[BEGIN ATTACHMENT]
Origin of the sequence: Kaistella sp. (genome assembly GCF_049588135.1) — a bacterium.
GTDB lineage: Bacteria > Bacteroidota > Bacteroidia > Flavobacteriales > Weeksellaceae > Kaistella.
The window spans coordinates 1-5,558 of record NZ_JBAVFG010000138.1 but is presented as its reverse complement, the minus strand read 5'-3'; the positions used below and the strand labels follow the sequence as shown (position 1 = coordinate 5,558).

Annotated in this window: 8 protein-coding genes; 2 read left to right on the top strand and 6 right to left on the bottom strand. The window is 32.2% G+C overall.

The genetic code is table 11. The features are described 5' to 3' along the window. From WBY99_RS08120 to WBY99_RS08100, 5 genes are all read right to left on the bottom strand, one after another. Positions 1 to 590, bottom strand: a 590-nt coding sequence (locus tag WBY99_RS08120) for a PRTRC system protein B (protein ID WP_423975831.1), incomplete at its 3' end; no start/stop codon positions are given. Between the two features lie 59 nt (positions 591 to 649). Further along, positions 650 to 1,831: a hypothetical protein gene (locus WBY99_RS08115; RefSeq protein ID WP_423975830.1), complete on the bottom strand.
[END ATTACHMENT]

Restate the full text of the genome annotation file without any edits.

Origin of the sequence: Kaistella sp. (genome assembly GCF_049588135.1) — a bacterium.
GTDB lineage: Bacteria > Bacteroidota > Bacteroidia > Flavobacteriales > Weeksellaceae > Kaistella.
The window spans coordinates 1-5,558 of record NZ_JBAVFG010000138.1 but is presented as its reverse complement, the minus strand read 5'-3'; the positions used below and the strand labels follow the sequence as shown (position 1 = coordinate 5,558).

Annotated in this window: 8 protein-coding genes; 2 read left to right on the top strand and 6 right to left on the bottom strand. The window is 32.2% G+C overall.

The genetic code is table 11. The features are described 5' to 3' along the window. From WBY99_RS08120 to WBY99_RS08100, 5 genes are all read right to left on the bottom strand, one after another. Positions 1 to 590, bottom strand: a 590-nt coding sequence (locus tag WBY99_RS08120) for a PRTRC system protein B (protein ID WP_423975831.1), incomplete at its 3' end; no start/stop codon positions are given. Between the two features lie 59 nt (positions 591 to 649). Further along, positions 650 to 1,831: a hypothetical protein gene (locus WBY99_RS08115; RefSeq protein ID WP_423975830.1), complete on the bottom strand.